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Santa Fe Herald Newspaper Archive: December 29, 1888 - Page 1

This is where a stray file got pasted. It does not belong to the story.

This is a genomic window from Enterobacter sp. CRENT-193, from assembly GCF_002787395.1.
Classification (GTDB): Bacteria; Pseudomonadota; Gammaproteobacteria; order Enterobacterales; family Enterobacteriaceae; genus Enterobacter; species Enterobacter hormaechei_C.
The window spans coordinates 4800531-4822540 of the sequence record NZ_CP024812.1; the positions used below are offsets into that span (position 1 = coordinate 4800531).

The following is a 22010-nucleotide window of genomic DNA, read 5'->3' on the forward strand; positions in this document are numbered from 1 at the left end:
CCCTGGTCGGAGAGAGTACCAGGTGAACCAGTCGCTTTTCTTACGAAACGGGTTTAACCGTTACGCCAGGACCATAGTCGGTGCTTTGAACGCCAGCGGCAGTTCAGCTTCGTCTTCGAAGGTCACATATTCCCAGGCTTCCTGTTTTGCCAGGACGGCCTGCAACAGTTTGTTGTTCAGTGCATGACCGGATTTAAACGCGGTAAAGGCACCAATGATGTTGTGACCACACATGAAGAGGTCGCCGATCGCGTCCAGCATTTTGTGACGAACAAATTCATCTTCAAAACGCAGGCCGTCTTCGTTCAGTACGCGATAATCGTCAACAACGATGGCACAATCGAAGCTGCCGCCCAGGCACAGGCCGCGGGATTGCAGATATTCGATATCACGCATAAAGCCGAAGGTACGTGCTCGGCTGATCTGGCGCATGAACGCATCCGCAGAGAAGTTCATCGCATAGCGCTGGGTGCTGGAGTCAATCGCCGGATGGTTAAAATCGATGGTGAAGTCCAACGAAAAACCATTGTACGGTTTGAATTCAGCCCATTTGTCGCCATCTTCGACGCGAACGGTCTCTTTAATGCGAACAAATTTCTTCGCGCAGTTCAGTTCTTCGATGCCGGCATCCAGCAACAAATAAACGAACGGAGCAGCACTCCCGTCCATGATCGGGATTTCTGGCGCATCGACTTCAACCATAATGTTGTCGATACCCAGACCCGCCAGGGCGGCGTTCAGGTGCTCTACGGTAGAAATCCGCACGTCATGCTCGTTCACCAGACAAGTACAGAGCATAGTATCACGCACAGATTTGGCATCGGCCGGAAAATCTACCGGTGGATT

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   Santa Fe Herald (Newspaper) - December 29, 1888, Santa Fe, New Mexico                                Fe Herald. VOL, I. santa fe, new ay 29, 1888. -NOrfie. THE GOVERNOR'S MESSAGE. V mm To ihe I'ni'llirll au I lluuse of Ke|>rwK-nl*llve* of � .     ' ilia Mth U'Klslatlee AssentM' of N'civ Mesleoi (Jentlanien of the Amtenihly:-it affords,' mo Hulwtiintlitt MitWit'-tinn to txi able .to any that 'siiiiM the irio�Uiin of the Utth � I.u;)ltiiwl -iialiielrlftH have taken on;uriij|ililinn of rlevelofiiiionl Unit '... Iiiis'fur more than  eii)�it '.ii�tative As :!)ile itHi>p?r)i|ioiiInn l��ri't'iiti iippnii'iil -bur Isliip iii'sfiine.rcsppi tR, Iiiim ..eli'o. tmilly protevleil the live sto-k (rom "tisea�e; and fhe'e'|ii�l(le ctiniale of New Moxi.'n Iiiih prevented the perion* losses :.j Jlrioftj1 ViiiiI rliiiMtiir riniditions .Hint have    oei;t�red elsewhere.   At the name time th.e enterprise and intelligent foresight of Meiflco slocliineii is rovolnl ionizing ami localizing that industry mid brihitiiig if ,ifito harmony with the inherent*, of wtr tleuieht and development of tliotinor-...iraiotocl liui eeii directed to the attainment of a /fTi'Wh sfimdiird of excellence, till they liave', � '   produced a (snide of stoc-k that ranks ,    among the highest in the west.: Especially in the milling and a^ricul-tnral industries the advancement ami development have.been of u substiirifinland  ,  very, justifying character, surpassing the record of any eorrespondiiii; period of our previous history.  Tbeso two industries ' ane destined, and for all time, eiweeiaUy .. agriculture, with which stock raismjs. will  Iwcoiiio elo�ely blended and a (Constituent, to become and continue the' biiHic industries o( the territory.  In the mining of gold, especially, tlic development ;lma been exceptional in extent. and volume, which, if continued, will tend largely to obliterate.tlie piosont factitious discrimination in values of the gold and silver nietabi as commercial standards of exchange.  " "Tn the nature of things, however, as all industries and all values are bottomed on successful ugilculture, it becomes us. in all ~ Ways anil under all conditions to conserve and stimulate that industry. To that end, " ns it is apparent that in large areas of the Territory uuy general, prosjierous'system o( agriculture is dependent on uu equally general and effective system of water sup-July and irrigation, a bill was Introduced "lit Congress ut its last session providing for the admission of New Mexico to'statehood, and donating a stipulated amount of ' the public lands in the territory.to be de-voted tothecstablisbmentof reservoirs for water storage for purposes of irrigation. As it is not at all probable that tills donation will be made oxcept upon the admission of New Mexico to the union, and in. order that we may be placed ut the eurliest. possible day in possession of Hint very important means of development, as ulso that we may be able to utilize as speedily us possible the usual appropriation of public lands for public schools and the purposes of public education, 1 suggest that the legislative assembly by public resolution imimoralixe congress for the prompt passage of the meaiure now pending in {he house of 'representatives for the admission of New Mexico to statehood. It is conlldenlly believed that the passage of this measure .containing these two very important propositions, would be the means of very greatly stimulating Imml-giation, investment jjj^b.devolopment. Another iiieiisiiw.uow'jwuding in con-" grpss-the bill to provide for the' settlement of titles to Swmlhll and Mexican land grants-l.i quite' as essential to the prosperity of -the territory. Its importance is so appareiirto"the comprehension of everyone wbo hgiigiven'unyconsideration to the subject, that no argument in ; ila behalf is necessary. It is a matter of such iranscenrliijUvcousequenco, to the present and futiH e establishe4 in its stead-for the reason that the district or precinct assessor necessarily has personal knowledge, el Riojmrty values ami of the probable liabil-y. to tuxution of all the |>roperty and the people ol ids precinct-that the'annual assessments can thus lie made much more promptly than now, and with er nccuiiicy and i)t im greater cost, fuler i)D e)i:cui||Slimce� sliqif)d UiP ossejt-aoKbeai) olectivs ollicor subject to the tsmptstionto instilliclent nssessiuent in retorn for political favors; -  '; Tbat the county treasurer should be the Dotlector of taxes, thus avoiding the payment of fees for collectign, as now, and, Maturing the saving of many thousands of ilollars to the territory and the counties! >�ow |s�(d out In useless perceutsges: ' :'Cliat taxes be made payablo semi-annually, in June and December, with dor'' 11 ""jr" times,; with'life weans t i�t the nuiutiei* o(, sueli sufficient definition for tue aste�inent and collection of taxes thereon. The purpose of this measure is to restore to Uietax lists a considerable aumber ol tracts of land la each county on which taxes cannot how be collected, ns their boandaries are ao indefinite that they cannot be suftlcishtly ilesorllied to enable the sheriff to give a valid tax deed on being sold by him for taxes. It' would be fair to divide the costs of audi surveys between the. owner of land, the county and the territory,.ae each la benefited by such survey. It is believed that, the tax rolls of the several counties would lie perceptibly and permanently' Increased by this meaaure, as many nieces of real estate that now go untaxed would he. made tn pay their fair proportion of the politic revenues: Classify the public expenditures and create a special fund for each purpose far which the public moneys are to lie collected and expended, and make specific opproprhtiona therefor, prohibiting under proper penalties the diversion of the ummv' eye appropriated for any one purpose to the payment of tho expenses of another, at the same time incorporating upou every act making an appropriation a clause ordering t'' ' -pociflc tax sufficient for the pnyii^7/i-  ' appropriation; that all treasury wm.auts ahall specify the fund tipniti which they are drawn-the name of the person to whom they are is- sued-the Mtiouut of theappropruitlonfor that fund, and the mmhm of tox levied for tile payment of that appropriation, fly ttmtWihod e�wy wWraoV^sill csrry upon its ly Ohio, Missouri, Kansas, Colorado, Uslifornb, and others in tlm Wesjt,..whore.thogeners! conditions are much as they exist .here, have been from twenty to forty years legislsting upou this subject, and from year to year crystalling into law the experience of the year before. It may be safely aa-suuied that Uiey liave einlwdied into their several systems of linanrial mlniinistrs-tion-of taxation and-revenue-all (hat is valuable that couhi be gleaneil from a generation of exjieriment, of amendment from vear to year, and of ex|ierience. I therefore'respectfully suggest, with the view of saving valuable tune) and of assuring HiV consummation of needed and effective legislation on this very important subject, that the system now in vogue in some one of these Mates be taken and adopted practically as a whole, making only sueh cluinges as may be hecessary to adapt it to the. possibly changed conditions here, and to preserve its continuity with the several features herein' outlined. Much valuable time can thus be saved for other important legislation, and in the end a better systeni assured. effective provision for the collection of taxes is an essential basis of such a systeni, The prompt payment of taxes for Hie support of government is one of. the first duties of citisenship, ss government is instituted for the protection of all, and but for which, society ae we now value it, would cease to exist. The citizen, therefore, who'seeks to evade his just meed of that general public burden, is dishonest to his neighbor, as that neighbor is thus forced to pay more than his fair share;, and dishonest to himself, in that he ttma (Uiprives himself pf the .manly satisfaction of standing even with his neighbors in Hie honest discharge of this common obligation of American cltixenship and of honest manhood... ..  ...i-. As ii means lor the enforcement of the: payment of taxes, the lisw should provide for the summary sale of all property in default, and especially of lands, or so much thereof as may be sufficient for Hie discharge of the tax thereon, of course with the usual and fair provision for redemption. But in failure of redemption the Tax Deed of Hie Hherirt should be absolute, to the end Hist the Territory may not be defrauded of its just revenues. In this manner, too, may a very valuable end lie reached-the ultimate breaking up of Hie great landed estates Unit now blotch the face of the Territory and obstruct settlement and development. Huch estates are a- continuing menace to popular government and to, public order-es-pecjally when devotetUo ,the support and perpetuation of a systein'vf landlordism anrf tenantry. It their Owners van afford to psv their just proportion of taxation, as other land .owners pay, well and good -the Territoryhns.no, recourse; but if thevc^n not or ttUl.not psylet them be sbldoutnsthelttoHso* others are sold, in UmitMandl�nV^nlentJpt)t�le,tothose who can amlwiB pay. The country, in its development and in all- its social and economic intertsts, will be vastly the' gainer thereby; � Everysicreof land that does net confessed lyr; belong; to tlie.Governmeotsnd not exempli by Taw, should be required to nay its proper proportion'of taxation,'and the man who claims and lias the use of it,' no matter what the condition of Ids title, should be" reqO'iredto pay his fair rate and amount of taxation. If net paid,: the County in which it is situate, should be authorized by law to bid it in for the taxes provided ho other or higher bidder appears. Then if Hie title shall be aubse miontly found to lie in the Oovernment.uo one will be the loser, but if found to have Jieeii In the claimant, the County can sell it and give u good title to the piuvhaaer, and all the' ment involved In that protection. It Is inevitable that ibto situation must work a wrong In mm. of two wsys^-elther those who canaot or do not seek to eteape their fsir sfiaro of taxation are forced to make up the deflcH thus caused In the public reveaoea, or In a Mpilar, yearly inereaae In the public debt; for neltlier of which Is there a shadow of excuse. With the lyatemixiug of the public expenditures In manner similar, at least, to that I have suggested, together with a correction of the extravagant jury exemptions and salary and fee systems established by the last' Legislative Assembly, and with the equitable assessment of the taxable property Hut how escapes taxation, the resources of .New. Mexico are ample, without any-increase in our exceptionally low tax rates, to meet all reasonable public expenditures snd existing obttgatione. " ~ y aaroBTs or AssKssuKMis. 1  . Rerious annoyance has been occasioned theTerritorislBoardof Kqnalixation, and . both, annoyance and expense to several of the counties, by the failure of the County Board to report comity assessments at the time prescribed by law. There should be %|ienalty prescribed for the failure of the local assessors to report promptly their assessments to the County Boards, sa the lew requires, and slso a PWilty for the failure of the County Maria-'to report td the Board Of Kquall-sation, prompth/it the time fixed In the law. ITCinptiitiaV in these respet-ts is of far greater moment than would appear st a casual.mention Of the fact, as the failure of even one of tho' named county otftelals is liable to throw the entire machinery of taxation into confusion, snd result In unequal taxation, in delays and default in .collection, and in consequent delays and a degree of confusion in the payment of public obligations and in the general financial machinery, Furthermore, the action of the Territorial Board of Kqualiv zstkm, fixing a uniform rate of taxation for any special class of property, should be placed beyond question, snd competent of enforcement by summary legal process. WATKB STOB\* fa�td wintry eon-" celled, water laws, to the end that Hie supply may be judiciously husbanded, and, made attainable in just proportion to cultivation, to all the tillable lands of the Territory. An abundance of water now annually goes to waste that might be thus utilised at the season when it is most needed. No person or corporation should lie permitted to exhaust or even diminish the natural or normal flow of a stream of water without making proper provision for storage of the surplus wster for the supply of all parties who may otherwise be deprived of their fsir and needed pro|�rtio|i by such exhaustion or diminution. taxes collected. i have the benefit of the Just and equal-taxation liuiilly, in J une and J lecemoer, wiw jllioi.il lelwtf* fo| June njijment, mid a mie,mt\(> l^'islty �*� deferioiii�> wenw, thus kosplilg fho Hcasury sqpplled, nt all of property is a fundamental principle and, condition of popular government, without which such government cannot be cossfully maintained. The principle and practice of laud monopoly has obtained here, through tbeac-cmnulation of great landed estates in the shape of Mpanish and Mexican Orsnts, real' and ttetKious, aud Uirough the absorption of the public lands in vast cattle ranchesr-rinucb of this area, in both eases, obtained by questionable practices, as clearly slwwn hy pmcjal puwrc records -to such an extent as to seriously obstruct the settlement and development of the territory-and that condition is aggravated, and the embarrassment to that settlement and development intensified, by the devices too of ten resorted to by holders and claimants, to escape their fair sharo of taxation.  ncere^nJr�| of tlieot for tlw support of the govern* ment tliat thus protects tbsra afUnst tlMnMB^alMl teMMM for many gen . these noli As a rule they occupy and cultivate tj lande in common-residing inplaxa*S J cultivating the outlying lsnds. Tli so resided and cultivated thsae laj some instances for mar ' The' grants upon which ______ are located have, many df thu'm, by some occult legerdemain of I fer, Into the hands of private owners," these people are liable to great e mbai ment if not eviction from nomes that tain the graves of generations of anefp tors. Some law Should be paassd for thf protection-that will provide for the* nit ion, by metes aud bounds', Of thelrV ings.and fix a limit to litigstion.and " put them beyond the possibility of Hon by those who through any proceei �' legal juggling have converted their conjf' munlty nghts into private and rights of a later purchaser and c IIOMESTEAn KXNIIPTIOX. On this subject I can not express-myself more satisfactorily than ta quote trips my message to the .last I,egislntlve i^a>. sembly: �.   . '' "Thn oicmiitiiin #1 � hoiu��i�Ml from t*t*pt ale Iim Iwcinne �u i-ntshllthxT fraiat* of An�rle�ii hmUI and douomloonwnUaima.aait a- Sxod urlncliil* at An�rlc�n lUrUsmaMbe. Tbl� nrdfu�nm Is la uonmiuuiwv w|n� ths 4)11-uuuitnlus. cbrlstlsuulns temleoelw ul Suaua, proxrem snd the d�valo|imi>ut ot thf bsttf r tw ut human nature, which luculraMi;ik� datcef tint Htmug tn  �ro for the wvafc and SSfcrtliostc, The.Ionic of tht; orulnanra U, am thataarsisji, If*  " hall l*i relieved al the comui�B(. the burdens ol sweriiiafnt.-mtn.. psratlvHly dvfeoeiikiM uit helatMi....... fhtWreii are proper nbkcoi.of Htete, wotei wbesevrr the head oCthe-fviulllr.iosy tel maoaei il�kn���, uilalortnae or btherwfl amrd that tirotectiou.       ... "Theo.asalD, the owiwnblp In fceer a ban lUCUfWUHl IDff WWIKIMII|I IU IWH I HIM|.jI|- ... inHMWAI,- RVI MifSop^^^ -��^,-li*fenrt<; with mineral '%eattli of every known variety, us we now Ibst can be no tboroushly linuiliwlliino nthor wav. -" ' "Th�r� ia no loyally like that of thv usu who owns lu fee the niol that shclten hU wife and children. Such a man has a money Interim la Ihfl (luvernuitfut, ami liecouit'ii ioeHartlvelr a rouaerrator of lb� imbllc iicare and public order.! The convene ol iho propoaltlou U oaually true,' tbat there la llitlelndiiceinent to loyalalleslauce to a Ooreniuieiit that fall* to curbunun) aod facilitate the acquirement and protection of aa Independent homeiitead to eaob ot Its olttipna. -"That freedom from dlatralut I� Incouiplete ao. lour an the liomeatead la aubject to alltnatloa by the Statn lor nou-payinent ot taaen. I would put It lierond the power of the State, even, to eriet iho family Imui a lioaieatead, ouce ae-cured, for say catue. Huck.protection, throwa around a family, cannot fail to Umpire Iu lbs mluili of thoie bum and. reared nailer audi a beueSeent prorlalou, a degree of patriotic, loyal devotion to the liovetnmeut auarautaeinx it, at to (oreyar aasure neraianeace and safety (roai all inroads 61 ulnlllaai and anarcblam-an a� aurauoo which every lean owuius-or aaaaaaiuS Invested capital, of all othera, should aesfc.'ta eitabllib. ; ;�, � "It will alan conatltiite  moat effee(lve, adver. tlaemeut to the world of the advanced poallloa of New Mexico lu the humauitiea of political admlnlatratioii.audaninduceueutto poor aaeui ambitious to better thvircondltlon.to seek botae* with ub, audi aa few acta of leKlilatlnn can rive, While It may apparently temporarily clrcum-arrlbe theaourceaof taxation, tlinulttraateetVet will be to vaatly inereaae them, by ludeSuitclv " -  UQy of asricaf- of public wealth aud prosperity, atimulatftiK develonmcut, capec, _,__ tural jrodutt, which, alter all, la the xreat aoarce In parauancc of the foregoing auggealioaa, I leeounueud the exemption from every tpecfea of taxation whatever. Territorial, county and municipal,' aud from aeianro and forced aale under any ptoueiui or order uf any court, a home-atesd eonalatlnx of laud to the extent- of not more then five tbouaand aqaare feet, toxether with the bulldinsa and Improvements thereon, occupied aud used aa the realdeuce of the fataUy of the owner, within the limits of any city, towu or vllhwe, of the value of not mora than one tbouaand dollar*; and also a noueateaS eoualatlns of landa toitbe extent of not loore than ' " .......... aud for__________________________________________, the family of the owner, without the limits of any city, town or village,- of the value of not more than two tboaaaud dollars; all amounts exceeding the allpalaled exemption, bom aa.to area and .value, lu each ease, to be taxable as-other property. The necessary Implements, to a Sxea amount, for the carrying on of the vote- an forty aerea. together with the buildings id imurovementa thereon, occupied and vans r agricultural purposes and aa the residence of tlou of the owuer, aud the necessary provisions '    'ie auuaiateuru of the owner ana his lamllr. ____given time, and the necessary housebote uteualla, lu each case, to be alaoeejuallyexemrS. �The purpose of doubling the exeuptlou of ~"     perty as compared with cttyi------ will be obvious at a glauee-Ho farm prop not .alone because _____ _.. stimulate agrfeullural .development i create a substantial auc? -"~'- the industries of IS* ' age people to engage lu aarlcuIMra! pursuita, -  �- '-----salt would '-�* -----"-� - I^dev  New Mexico. But these can have no attraction to home seeking people till they know of them, and they can or will not know of them without an effort on our rto Impart to them that information accomplish that, costs effort and money. It is true there hi a standing appropriation of $2,000 a year for that pur pose, but when that is diminished by one-third by reason'of depreciation of treasury warrants, practically-the minimum of effect is secured. Other Western States and Territorlea have secured fe vast tide of immigration and capital by liberal expenditures. We can and ought to do the same. .taHICltLTl'Bil. COI.I.KOK. By an act of Congress of March'J, 1887, it is provided that any State or Territory having an established Agricultural College, shall be entitled to the expenditure of the sum of fir>,000, but of the Unito.1 States Treasury, for the establishment of a U. H. Agricultural Kxperimental station in connection with such College. In view Of .this provision, and of the very great-importance to New Mexico, not only with reference to its immediate agricultural interests, but to its stock^sserestsas well. It is of very considerable moment that jlhe . Legblalive'^aSSeniblV provide for the eaUblisliiiuintof �� ..igTu'ultiirul College at some suitable and convenient' point in Pie Territory. onoMSMcai. svnvaiVi',..... I claim New Mexico to be, a systematic, ^scientific exploration itu)y tie iuude've'ry 'valuable, and a - reasonable' aiiionnt expended-in an ex|m>rimental survey can scarcely (all to develop geologic conditions which wilt'be guides iti future private enterprises that would- give certainty of ilevtlopment, where, without such guides, would lie uncertsinly and possibly disas-ttows fsihtre. ::,,r" PL'SMHHIN* TUK LAWS.' Many cases of hardship occur from time to time* to individuals of Hie couiiuiinity, from Igruiraiiee of. the provisions of exist-' a. laws. To avoid this, I relonimend . adoption of the custom prc>'ailing in ntany of the states, of Hie publication of nil laws enacted at every session of the i�glilature, iinmediately upon their final' passage, in' every regularly published �weekly newsps|ier in the Territory, such publication to be paiil for st stipulsted nnlforui rates upon a cerlillcute of publication by the Secretary of the Territory. ' .Kyery citbten. has a right to know the precise nature and requirements of the laws enacted for his government, and it is equally the duty of the governing (tower to afford him every reasonable 'lacility for obtaining that information by the general publication of all its acts, such jilts to take effect only upon such publication. MINING APPLICATION NO. 45 I}. 8, Un.l OMer, Hants Fe, N. M., I let. aa, ISM tpflee address [s eat' for �.�o�-(M linear feet on llie* Victor . -       .        i.poei House Slock, Cleveland, Ohio, ha* made a] for a 5. Icatlon it Notice is hereby given that the Pecos Hirer/ llin-tag Company whose poatomce address is Mi "   i Slor"- "" - patei . . .. Hugo lode bearing geld, silver anil copper situate in .oopar Mining uutrlri, eanta Ke, (formerly in tun Miguel Couaty, New afexli-o, and deacrlbad In the ifldsl Diet antl field note* on Ale In this office, aa follows, vis: ..... flerlniiing at corner No. I a quartsite lioulder 16x 3x9 Inches chiseled i-oat, whence N. w. corner of tog house bean S 4.1 feet and % section corner between sections sa snd a? T. 18 N. muse la E, bears N, jJ� 14' K. 11S8 feet Thence south ^4� IK, �J� 14' K. 11S8 feet 41' east, variation Ia� lo, K. 047-80 feet to corner I, a quartxuone:ls�Si9 Inched,chiseled KOI.psna--log willow Creek atlal feet from cirnerNo. I, snd psssing lor house on the line st 37 j feet from corner No. I. rronl corner No. 2, whence a Idsseil pine tree ao In. In dlainctn, hears S: lo� 30' K. Ss i-Io feet and marked B IV 0-891, thence norlh 11� a>> Esst, varisllou 12" 42' K lU-So feet to corner N'>" 3, a biased pine tree 9 In. diameter marked 3-61)1. � hence- north 14" east, variation li� IS' K. fii at feet to corner No. 4, a uusrts stone IbUa; laches, olilaeled 4-�oI setin mound of stones. Thence north 74" 4S1 west rsrlullon h� 4a' K. 49�-�8 feet to comer No. j, a lone^n'|4aeeaoiaUsI8in chiMlnl on top, a-ojt paaainx rock mouihI nt discovery imint at 34B'4o feet Krom comer No. 5, which fa 4 f.�-t east pf bank ot 1'ecnn river ttieiu-t. south 14" liV weat variation la" So' K- ?.l;-6o feel to corner No. s, from which a witness corner qimrta Ktonc lilslaxa In. ehiasleil w. e.(e ssvptforsiisitte c^nbHidh of the jary UatTn^ra�i�i>#^     whetterlhe political or psrtisan feature liKor^oratod ^^WWOlsWofl/     coMiiltrsV. ..tefatviet of:  |sMi)s�n, any more ahanof: > wllglons cliarat^, should in Mrftratvassa^^ or.tecog- nmon In the Jury room. '  ooataiDifity nouxKos. I tlesire to call the attention of the UtOaastivn Aa)twnbi> to a larg^ wumftt liiflljisnkili aiilMansniiTsiiil ' aMansaWf ,gJ�^1^gsMaa^^A^^ sfaf \; AJaaaafJTa.':- couuurparl to the mug, 1 bjbv leeosnsaesiqi she efiactment of ..... lawa for the collect leu ol debts.' There la great eomplauit sauMig the menhaats and business men ot the Territory, of the laxity ol our lawa lu thla respect. The man who refuare to pay a lust debt, having toe means to do so, over aud above legal exempt ton of which the creditor hat had due notice by the public eu act meet of suehezetnptloD) ahould be lorccd byauurauwy methods to pay." PL'BUC BSNEVOLEMT ASVLVatS.    . There is great need of an Aaylum for. the Insane of the Territory. It is believed that that there sre as many insane people In the Territory ss there sre. convicts in the penitentiary, and by reason of their numbers and condition they are liable te become, in fact have already become, a source of annoyance and danger; In the interest of humsnitv, too, they Should be collected into a safe retreat provided by the Territory, where they will receive humsne treatment, the community be freed from the danger resulting from their roaming at large, and their relatives relieved of the lairdeu of their care.snd maintenance, which few of them are able to bear. I trust that ho elaboiite iresentation of this matter to the Lagts-alive Assembly, is necessary--that all tliat will be required to secure effective action will lie mention of the fact .that the Territory has now no such institution, and that there are comparatively large numbers of insane people'in 'our midst requiring and. entitled to the care of the' community. .      . It will Hot be necessary to incur the expense of erecting a building especially for this purpose, ss the bill now pending In Congress for our admission to Statehood, which is quite certain to become a. law without any great delay, makes an, appropriation of public lands therefor,' and which, if properly administered, will be ample for the erection of a building which will meet all demands for many yearato come.. What is here said of the need of and of the means for establishing an Insane Asylum, applies with equal force tn a school and asylum for the 4saf, dumb and bliud nnfortunatss of the Territory. mYHaaiTOsii.M. mink rastsoioa. J recommend the creation of the efllee of Territorial Mine Inspector. The mining industries of the Territory hare developed rapidly durJngthe past few years, and their prospective development in the, future, with the extension of railroads, has given tljst industry, especially cosl mining, an Importance tliHtweiT�ntepnb� vwuisprniiii �svr  tmmvMj. ..vmmm** are able to eswajpe' Hm p,t |m ejlmjniitifin nT the pro Boin tEe panel, but tlisTls To Subscriber*. Daily sad Sunday Times, one year $HM Dslly rinsaa, ooa year r}.00 Sunday Tinue, one year 2.00 Saturday Times, one year 1.60 Wsskly TiDM,oiwyesr. 1.00 . Pteaae ssad Pottal Order, Kegistered Isstter, or Poatsl Note. Terma luvariably cash in advanee. THE TIMES. Chicago. III. Fischer Hrewlng Co's keg! beer always fresh at Stinson's. ------- For Rent. The s|iaci�iisstiire roniiia on lower 8:111 Francisco Htrect now occupied by Abe Gold's general niercliaiiiliiie stoic nre.fi.r rent 011 renMiuulilc terniH. I'osaeiieiiiii given January firnl. l'or iiarliciilai-K u|>|ily to l'>li|>e Delgailci. next door. Old Oscar Pepper at Stinson's. � ------------- Freeh l-'isli Dinners from 11.111. lo 6 p. 01., at the lion-Ton Kiwi I Ohler Counter. Wine with each order. Price fifty cents. ,   .. -T-4e>e------.......... For Sale. A good dairy outfit.. Add reus Box 162, Santa Fe, New Mexico.    . Fon( Bai.f..-flood bottom land, 'mutable for gardening ptiriioeea. Will aril, in one o five acre lots, at a harggi'n. Location good and title perfect; Addreex Hoi 162, ""'Why don't you g^(^lnionva w'heh yotV want something good. t f THE HERALD santa fe, n. h. T.        KCXJZ3SOXQ*, Manufacturer of MeadOsan   - Fili.zroe - Jewelry watch REPAl4lNG a specialty, ,. tfeminy Machine Repairing and all kind* of dewiny Machine Supplies, A)ine line'of' ,/jpectaele* and' E{ie*f?ht*iu>.*. 'Photographic View* of Santa JFvumI Vicinity. SOUTH-SIDE OFPLAZA. santa fk. n'. m FultoN MarkeT WKST SIDE OP PLAZA. : MAILAND Commission Merchants and Dealers in 99"Poultry, Oyitere, Fi*h, Game, Butter, Eggi'and all kind* offruiU and Vegetable*.^GUtT"Alto all kind* of Produce Anight and sold on   it- Gold and Silver Filigrtt JeiHarr made by Mexican W�rksa|c�.   : Diamonds, Watches' and SHr^Wa**!' at prices which MjcMiftMyot.' -O--       5"     Lakcest Stock in rsig .Tin�|lTO��. Mative Turquoise, Navajo Garnets and Mexican Opals in Great  -Variety;        ^ FINE WATCH REPAIRINI k SPEetALTY. SPIEOBI.BKRK BLOCK ON the PLAZA. SANTA FE.�.|I _,_^�,a�s1ssssassiaarv-"- S SPITZ, MAN l)rACTUatn W mexican FILIGREHtWI IHamvnd Hutting ami All work Promptly and Neatly. SANTA FE, : . :   HVH*�W&+v JOHN gray OLIVBEJU Gray & Ellis, LOANS AM INSURANCE. Rents and Accounts collected bon ton restauraht. LIVERY, FEED AND SALE STABLE. horses, wagons & buggies bought and sold DEALER IN of r  slaeksnuw-of' Sa^reapeot. It ia belter to prevent these, casualties by timely action, than to wait ttn action is forced upon us by the terrible ennerienoe of � mine dlsaswr resulting frojn^fontlnued negligence. IHIUOKArillh. I again call the attention of the Legist lative Assembly to tlte necesaHjr '9l.::fitr siding the Bureau of luiinst^iaiDU with �sjspits snsiMS.wlth srbteU to advgtttaa. to mia^aling iu*A'b/*iMwiUMWftyof^',o*i: j �ANOOVAX, �T**ET. mm rlJsS hay, oats, corn and bran, if* to BAP filSOK BD&GIB ilD HIBIC, SANTA PE, N. M I. B. UITWHIIIT I COMMISSION MERCHANTS, Take your Meals at the Bon Tow. ^' FIJI ST OLA SS MEALS S3 ct*. | LODOHNFi GOOD attention GIVEN TO GVESTS DAY JiOAltp SS.00.   I HOARD AND LODGING FINE BAR ATTAG�ipi = JACK CONWAY : ; : PropritB ThoroughbreD Poultr' and poultry supplies. Lifitit Bratiinas. Houdans, Iti A Few Choice I'ens of Selected Birds, Spring HateJHNF 'Granulated Jtone, IS cent* per lb.; Ground Oytkr ,**%***% S peril).; quantitie* exdeeding 80lb*, at '  '� ./ t.'   Address    ARTHUR BOYLS.    8*wuK*.M JULIUS h gerdes, SZatternasXid lafezi'a The Largest aud Best Selected Stock of Men's and Hats and Furnishing Goods ever shown in for Mills & AverUrs Clothing sad WllanViv Brothera* Shirts to        T~ SAN FRANCISCO STRBRT. QUIET HlSOHT JPQR QBNTfll CHOICE IMPOSED WINES It liquobvl-lan House, Bouquetf